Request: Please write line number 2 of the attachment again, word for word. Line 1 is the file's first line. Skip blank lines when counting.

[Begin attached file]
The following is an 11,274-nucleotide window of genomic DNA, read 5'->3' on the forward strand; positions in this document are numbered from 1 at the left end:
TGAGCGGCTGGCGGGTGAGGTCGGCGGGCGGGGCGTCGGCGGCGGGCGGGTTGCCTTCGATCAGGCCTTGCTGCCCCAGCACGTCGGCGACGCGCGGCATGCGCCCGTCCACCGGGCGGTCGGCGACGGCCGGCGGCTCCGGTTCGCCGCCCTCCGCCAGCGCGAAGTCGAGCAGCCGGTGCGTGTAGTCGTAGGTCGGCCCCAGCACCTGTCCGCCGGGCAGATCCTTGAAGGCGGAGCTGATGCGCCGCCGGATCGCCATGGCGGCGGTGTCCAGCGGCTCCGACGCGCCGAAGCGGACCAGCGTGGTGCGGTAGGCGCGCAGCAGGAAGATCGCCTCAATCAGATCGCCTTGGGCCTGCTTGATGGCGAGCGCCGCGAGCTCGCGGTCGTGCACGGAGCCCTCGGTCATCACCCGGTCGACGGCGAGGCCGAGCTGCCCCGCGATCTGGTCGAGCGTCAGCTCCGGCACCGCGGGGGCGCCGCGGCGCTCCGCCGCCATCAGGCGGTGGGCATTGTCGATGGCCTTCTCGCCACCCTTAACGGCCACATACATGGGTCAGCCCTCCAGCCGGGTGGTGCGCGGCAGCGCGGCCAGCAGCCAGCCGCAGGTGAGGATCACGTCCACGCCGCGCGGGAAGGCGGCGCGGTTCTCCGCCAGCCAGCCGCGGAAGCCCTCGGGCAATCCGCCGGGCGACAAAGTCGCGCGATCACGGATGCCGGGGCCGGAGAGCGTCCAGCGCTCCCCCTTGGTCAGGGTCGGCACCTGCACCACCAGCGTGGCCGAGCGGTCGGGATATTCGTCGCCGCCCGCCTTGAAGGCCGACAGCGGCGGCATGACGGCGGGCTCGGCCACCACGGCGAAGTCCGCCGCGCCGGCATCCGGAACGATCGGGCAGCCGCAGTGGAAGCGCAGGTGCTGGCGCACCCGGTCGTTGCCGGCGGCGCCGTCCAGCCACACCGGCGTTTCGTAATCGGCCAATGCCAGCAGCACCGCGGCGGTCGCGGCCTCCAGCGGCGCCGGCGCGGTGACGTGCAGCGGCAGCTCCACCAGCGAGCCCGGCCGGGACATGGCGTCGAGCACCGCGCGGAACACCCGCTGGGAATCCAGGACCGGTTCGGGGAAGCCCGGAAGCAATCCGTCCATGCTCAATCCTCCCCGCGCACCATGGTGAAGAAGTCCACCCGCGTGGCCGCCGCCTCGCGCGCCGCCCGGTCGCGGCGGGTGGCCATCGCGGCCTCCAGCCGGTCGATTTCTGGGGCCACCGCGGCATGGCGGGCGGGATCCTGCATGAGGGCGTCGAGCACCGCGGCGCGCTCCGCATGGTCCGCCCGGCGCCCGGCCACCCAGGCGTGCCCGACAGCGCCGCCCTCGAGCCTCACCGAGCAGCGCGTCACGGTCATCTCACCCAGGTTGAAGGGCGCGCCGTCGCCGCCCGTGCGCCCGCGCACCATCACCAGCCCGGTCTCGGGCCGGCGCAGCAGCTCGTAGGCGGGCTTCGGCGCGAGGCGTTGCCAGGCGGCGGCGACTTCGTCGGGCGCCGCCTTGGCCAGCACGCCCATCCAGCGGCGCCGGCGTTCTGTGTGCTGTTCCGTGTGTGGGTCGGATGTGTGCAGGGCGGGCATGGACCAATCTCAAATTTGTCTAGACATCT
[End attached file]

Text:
TGAGCGGCTGGCGGGTGAGGTCGGCGGGCGGGGCGTCGGCGGCGGGCGGGTTGCCTTCGATCAGGCCTTGCTGCCCCAGCACGTCGGCGACGCGCGGCATGCGCCCGTCCACCGGGCGGTCGGCGACGGCCGGCGGCTCCGGTTCGCCGCCCTCCGCCAGCGCGAAGTCGAGCAGCCGGTGCGTGTAGTCGTAGGTCGGCCCCAGCACCTGTCCGCCGGGCAGATCCTTGAAGGCGGAGCTGATGCGCCGCCGGATCGCCATGGCGGCGGTGTCCAGCGGCTCCGACGCGCCGAAGCGGACCAGCGTGGTGCGGTAGGCGCGCAGCAGGAAGATCGCCTCAATCAGATCGCCTTGGGCCTGCTTGATGGCGAGCGCCGCGAGCTCGCGGTCGTGCACGGAGCCCTCGGTCATCACCCGGTCGACGGCGAGGCCGAGCTGCCCCGCGATCTGGTCGAGCGTCAGCTCCGGCACCGCGGGGGCGCCGCGGCGCTCCGCCGCCATCAGGCGGTGGGCATTGTCGATGGCCTTCTCGCCACCCTTAACGGCCACATACATGGGTCAGCCCTCCAGCCGGGTGGTGCGCGGCAGCGCGGCCAGCAGCCAGCCGCAGGTGAGGATCACGTCCACGCCGCGCGGGAAGGCGGCGCGGTTCTCCGCCAGCCAGCCGCGGAAGCCCTCGGGCAATCCGCCGGGCGACAAAGTCGCGCGATCACGGATGCCGGGGCCGGAGAGCGTCCAGCGCTCCCCCTTGGTCAGGGTCGGCACCTGCACCACCAGCGTGGCCGAGCGGTCGGGATATTCGTCGCCGCCCGCCTTGAAGGCCGACAGCGGCGGCATGACGGCGGGCTCGGCCACCACGGCGAAGTCCGCCGCGCCGGCATCCGGAACGATCGGGCAGCCGCAGTGGAAGCGCAGGTGCTGGCGCACCCGGTCGTTGCCGGCGGCGCCGTCCAGCCACACCGGCGTTTCGTAATCGGCCAATGCCAGCAGCACCGCGGCGGTCGCGGCCTCCAGCGGCGCCGGCGCGGTGACGTGCAGCGGCAGCTCCACCAGCGAGCCCGGCCGGGACATGGCGTCGAGCACCGCGCGGAACACCCGCTGGGAATCCAGGACCGGTTCGGGGAAGCCCGGAAGCAATCCGTCCATGCTCAATCCTCCCCGCGCACCATGGTGAAGAAGTCCACCCGCGTGGCCGCCGCCTCGCGCGCCGCCCGGTCGCGGCGGGTGGCCATCGCGGCCTCCAGCCGGTCGATTTCTGGGGCCACCGCGGCATGGCGGGCGGGATCCTGCATGAGGGCGTCGAGCACCGCGGCGCGCTCCGCATGGTCCGCCCGGCGCCCGGCCACCCAGGCGTGCCCGACAGCGCCGCCCTCGAGCCTCACCGAGCAGCGCGTCACGGTCATCTCACCCAGGTTGAAGGGCGCGCCGTCGCCGCCCGTGCGCCCGCGCACCATCACCAGCCCGGTCTCGGGCCGGCGCAGCAGCTCGTAGGCGGGCTTCGGCGCGAGGCGTTGCCAGGCGGCGGCGACTTCGTCGGGCGCCGCCTTGGCCAGCACGCCCATCCAGCGGCGCCGGCGTTCTGTGTGCTGTTCCGTGTGTGGGTCGGATGTGTGCAGGGCGGGCATGGACCAATCTCAAATTTGTCTAGACATCT